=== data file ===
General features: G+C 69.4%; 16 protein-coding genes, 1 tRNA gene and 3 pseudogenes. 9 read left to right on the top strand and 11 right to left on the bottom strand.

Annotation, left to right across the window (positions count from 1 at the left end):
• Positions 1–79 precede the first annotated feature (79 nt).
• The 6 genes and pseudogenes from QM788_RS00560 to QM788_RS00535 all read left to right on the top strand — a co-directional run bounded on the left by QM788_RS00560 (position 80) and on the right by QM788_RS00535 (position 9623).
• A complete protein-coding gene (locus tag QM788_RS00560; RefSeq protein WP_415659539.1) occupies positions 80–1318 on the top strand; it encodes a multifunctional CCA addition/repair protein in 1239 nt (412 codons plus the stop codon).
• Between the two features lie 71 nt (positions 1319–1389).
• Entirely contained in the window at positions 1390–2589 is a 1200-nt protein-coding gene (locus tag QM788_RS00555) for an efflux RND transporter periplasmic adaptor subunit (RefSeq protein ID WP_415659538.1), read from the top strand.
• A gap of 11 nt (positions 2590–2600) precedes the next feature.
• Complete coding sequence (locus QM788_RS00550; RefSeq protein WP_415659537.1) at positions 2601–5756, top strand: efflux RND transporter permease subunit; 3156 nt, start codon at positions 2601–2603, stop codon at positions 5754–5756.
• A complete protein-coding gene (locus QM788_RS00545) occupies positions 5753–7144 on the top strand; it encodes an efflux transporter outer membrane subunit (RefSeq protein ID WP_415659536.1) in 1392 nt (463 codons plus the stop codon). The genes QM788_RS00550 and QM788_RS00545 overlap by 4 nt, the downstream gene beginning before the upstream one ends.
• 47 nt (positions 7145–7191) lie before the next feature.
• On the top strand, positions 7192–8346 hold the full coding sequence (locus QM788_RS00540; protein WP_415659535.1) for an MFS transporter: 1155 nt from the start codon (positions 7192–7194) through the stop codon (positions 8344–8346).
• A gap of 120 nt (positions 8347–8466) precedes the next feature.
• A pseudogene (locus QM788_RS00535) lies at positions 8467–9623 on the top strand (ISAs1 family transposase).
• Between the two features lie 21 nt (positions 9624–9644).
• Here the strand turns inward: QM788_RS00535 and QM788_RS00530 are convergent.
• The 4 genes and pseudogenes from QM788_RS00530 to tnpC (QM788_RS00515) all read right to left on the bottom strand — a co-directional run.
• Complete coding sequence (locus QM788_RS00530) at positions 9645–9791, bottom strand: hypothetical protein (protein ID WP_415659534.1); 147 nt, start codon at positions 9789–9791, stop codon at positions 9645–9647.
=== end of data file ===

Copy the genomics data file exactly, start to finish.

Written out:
General features: G+C 69.4%; 16 protein-coding genes, 1 tRNA gene and 3 pseudogenes. 9 read left to right on the top strand and 11 right to left on the bottom strand.

Annotation, left to right across the window (positions count from 1 at the left end):
• Positions 1–79 precede the first annotated feature (79 nt).
• The 6 genes and pseudogenes from QM788_RS00560 to QM788_RS00535 all read left to right on the top strand — a co-directional run bounded on the left by QM788_RS00560 (position 80) and on the right by QM788_RS00535 (position 9623).
• A complete protein-coding gene (locus tag QM788_RS00560; RefSeq protein WP_415659539.1) occupies positions 80–1318 on the top strand; it encodes a multifunctional CCA addition/repair protein in 1239 nt (412 codons plus the stop codon).
• Between the two features lie 71 nt (positions 1319–1389).
• Entirely contained in the window at positions 1390–2589 is a 1200-nt protein-coding gene (locus tag QM788_RS00555) for an efflux RND transporter periplasmic adaptor subunit (RefSeq protein ID WP_415659538.1), read from the top strand.
• A gap of 11 nt (positions 2590–2600) precedes the next feature.
• Complete coding sequence (locus QM788_RS00550; RefSeq protein WP_415659537.1) at positions 2601–5756, top strand: efflux RND transporter permease subunit; 3156 nt, start codon at positions 2601–2603, stop codon at positions 5754–5756.
• A complete protein-coding gene (locus QM788_RS00545) occupies positions 5753–7144 on the top strand; it encodes an efflux transporter outer membrane subunit (RefSeq protein ID WP_415659536.1) in 1392 nt (463 codons plus the stop codon). The genes QM788_RS00550 and QM788_RS00545 overlap by 4 nt, the downstream gene beginning before the upstream one ends.
• 47 nt (positions 7145–7191) lie before the next feature.
• On the top strand, positions 7192–8346 hold the full coding sequence (locus QM788_RS00540; protein WP_415659535.1) for an MFS transporter: 1155 nt from the start codon (positions 7192–7194) through the stop codon (positions 8344–8346).
• A gap of 120 nt (positions 8347–8466) precedes the next feature.
• A pseudogene (locus QM788_RS00535) lies at positions 8467–9623 on the top strand (ISAs1 family transposase).
• Between the two features lie 21 nt (positions 9624–9644).
• Here the strand turns inward: QM788_RS00535 and QM788_RS00530 are convergent.
• The 4 genes and pseudogenes from QM788_RS00530 to tnpC (QM788_RS00515) all read right to left on the bottom strand — a co-directional run.
• Complete coding sequence (locus QM788_RS00530) at positions 9645–9791, bottom strand: hypothetical protein (protein ID WP_415659534.1); 147 nt, start codon at positions 9789–9791, stop codon at positions 9645–9647.